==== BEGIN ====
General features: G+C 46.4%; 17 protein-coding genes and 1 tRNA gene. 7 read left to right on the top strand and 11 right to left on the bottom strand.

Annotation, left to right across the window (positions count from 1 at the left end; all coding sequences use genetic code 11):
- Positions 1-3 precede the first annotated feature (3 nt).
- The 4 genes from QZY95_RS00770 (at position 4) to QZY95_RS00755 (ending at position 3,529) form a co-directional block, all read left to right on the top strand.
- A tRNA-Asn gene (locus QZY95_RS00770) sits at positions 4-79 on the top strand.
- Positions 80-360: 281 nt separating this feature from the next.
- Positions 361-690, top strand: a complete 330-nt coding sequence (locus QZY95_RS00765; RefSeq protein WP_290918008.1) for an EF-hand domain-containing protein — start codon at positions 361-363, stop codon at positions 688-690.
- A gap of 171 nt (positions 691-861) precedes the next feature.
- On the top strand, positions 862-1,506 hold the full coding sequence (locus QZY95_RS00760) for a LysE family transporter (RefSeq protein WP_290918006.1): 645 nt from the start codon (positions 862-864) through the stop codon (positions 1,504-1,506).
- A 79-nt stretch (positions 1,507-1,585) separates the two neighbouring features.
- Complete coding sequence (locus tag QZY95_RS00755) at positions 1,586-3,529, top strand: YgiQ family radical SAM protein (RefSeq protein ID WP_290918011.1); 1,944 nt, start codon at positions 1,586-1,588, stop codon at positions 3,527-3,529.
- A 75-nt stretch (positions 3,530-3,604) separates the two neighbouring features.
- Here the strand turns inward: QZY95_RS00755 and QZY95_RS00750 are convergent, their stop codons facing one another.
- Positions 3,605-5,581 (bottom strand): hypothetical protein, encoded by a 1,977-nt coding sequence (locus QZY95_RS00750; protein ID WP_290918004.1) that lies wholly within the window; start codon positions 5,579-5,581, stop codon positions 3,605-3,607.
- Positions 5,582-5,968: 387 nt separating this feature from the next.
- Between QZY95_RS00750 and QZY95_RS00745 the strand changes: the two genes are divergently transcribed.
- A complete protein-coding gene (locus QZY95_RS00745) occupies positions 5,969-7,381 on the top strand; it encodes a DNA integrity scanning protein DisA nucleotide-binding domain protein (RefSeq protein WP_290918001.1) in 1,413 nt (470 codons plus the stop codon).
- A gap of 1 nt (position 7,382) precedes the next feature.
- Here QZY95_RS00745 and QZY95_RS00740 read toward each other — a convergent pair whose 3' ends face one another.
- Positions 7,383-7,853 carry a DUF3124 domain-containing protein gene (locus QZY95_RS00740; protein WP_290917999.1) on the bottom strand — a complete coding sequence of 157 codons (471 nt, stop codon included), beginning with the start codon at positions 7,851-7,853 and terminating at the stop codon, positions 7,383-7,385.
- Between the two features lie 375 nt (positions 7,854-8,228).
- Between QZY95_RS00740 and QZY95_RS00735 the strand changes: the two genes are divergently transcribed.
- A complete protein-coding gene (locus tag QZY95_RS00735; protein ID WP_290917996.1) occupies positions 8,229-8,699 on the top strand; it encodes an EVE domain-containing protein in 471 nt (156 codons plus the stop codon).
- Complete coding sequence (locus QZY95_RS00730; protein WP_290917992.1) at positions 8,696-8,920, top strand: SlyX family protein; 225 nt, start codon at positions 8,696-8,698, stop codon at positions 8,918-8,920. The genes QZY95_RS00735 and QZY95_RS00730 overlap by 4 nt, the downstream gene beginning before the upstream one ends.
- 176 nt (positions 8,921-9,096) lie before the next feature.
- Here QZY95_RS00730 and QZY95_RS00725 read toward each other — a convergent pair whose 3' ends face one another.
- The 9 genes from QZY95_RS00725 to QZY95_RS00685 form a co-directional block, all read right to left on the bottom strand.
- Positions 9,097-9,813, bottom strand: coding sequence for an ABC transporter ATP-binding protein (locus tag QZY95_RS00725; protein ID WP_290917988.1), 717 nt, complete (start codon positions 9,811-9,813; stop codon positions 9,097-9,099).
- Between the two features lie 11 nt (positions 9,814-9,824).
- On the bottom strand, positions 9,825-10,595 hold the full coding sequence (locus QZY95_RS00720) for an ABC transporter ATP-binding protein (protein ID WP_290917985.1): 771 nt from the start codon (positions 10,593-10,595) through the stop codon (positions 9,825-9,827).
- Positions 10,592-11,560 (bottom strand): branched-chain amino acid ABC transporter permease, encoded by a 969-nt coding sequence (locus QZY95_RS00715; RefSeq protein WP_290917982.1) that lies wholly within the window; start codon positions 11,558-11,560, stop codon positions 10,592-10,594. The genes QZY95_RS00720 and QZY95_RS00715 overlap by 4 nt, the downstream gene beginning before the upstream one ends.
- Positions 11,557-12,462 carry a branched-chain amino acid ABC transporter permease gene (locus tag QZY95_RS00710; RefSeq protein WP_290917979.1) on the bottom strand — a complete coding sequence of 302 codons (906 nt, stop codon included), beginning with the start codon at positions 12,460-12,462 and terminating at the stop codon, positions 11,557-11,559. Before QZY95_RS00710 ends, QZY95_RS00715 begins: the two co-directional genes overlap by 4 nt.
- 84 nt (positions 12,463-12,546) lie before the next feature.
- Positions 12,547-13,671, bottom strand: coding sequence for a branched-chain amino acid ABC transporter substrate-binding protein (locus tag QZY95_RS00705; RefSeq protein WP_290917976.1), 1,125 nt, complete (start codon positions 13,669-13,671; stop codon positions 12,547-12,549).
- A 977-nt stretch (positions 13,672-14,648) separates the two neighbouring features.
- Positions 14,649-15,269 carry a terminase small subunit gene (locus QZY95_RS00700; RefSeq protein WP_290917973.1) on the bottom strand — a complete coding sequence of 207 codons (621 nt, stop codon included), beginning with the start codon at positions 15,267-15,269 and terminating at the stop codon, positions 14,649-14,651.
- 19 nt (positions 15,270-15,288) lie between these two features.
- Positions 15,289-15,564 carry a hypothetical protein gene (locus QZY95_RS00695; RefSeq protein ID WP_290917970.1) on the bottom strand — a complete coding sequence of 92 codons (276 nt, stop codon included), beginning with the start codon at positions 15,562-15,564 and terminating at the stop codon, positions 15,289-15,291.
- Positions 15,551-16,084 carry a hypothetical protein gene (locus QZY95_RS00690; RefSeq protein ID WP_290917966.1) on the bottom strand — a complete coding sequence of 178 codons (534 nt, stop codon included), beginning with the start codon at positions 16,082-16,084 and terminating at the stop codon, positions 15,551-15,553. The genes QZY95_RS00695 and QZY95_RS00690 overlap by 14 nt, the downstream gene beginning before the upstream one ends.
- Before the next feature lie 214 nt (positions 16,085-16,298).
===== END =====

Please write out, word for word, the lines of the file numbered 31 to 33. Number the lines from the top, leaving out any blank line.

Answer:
- Positions 10,592-11,560 (bottom strand): branched-chain amino acid ABC transporter permease, encoded by a 969-nt coding sequence (locus QZY95_RS00715; RefSeq protein WP_290917982.1) that lies wholly within the window; start codon positions 11,558-11,560, stop codon positions 10,592-10,594. The genes QZY95_RS00720 and QZY95_RS00715 overlap by 4 nt, the downstream gene beginning before the upstream one ends.
- Positions 11,557-12,462 carry a branched-chain amino acid ABC transporter permease gene (locus tag QZY95_RS00710; RefSeq protein WP_290917979.1) on the bottom strand — a complete coding sequence of 302 codons (906 nt, stop codon included), beginning with the start codon at positions 12,460-12,462 and terminating at the stop codon, positions 11,557-11,559. Before QZY95_RS00710 ends, QZY95_RS00715 begins: the two co-directional genes overlap by 4 nt.
- 84 nt (positions 12,463-12,546) lie before the next feature.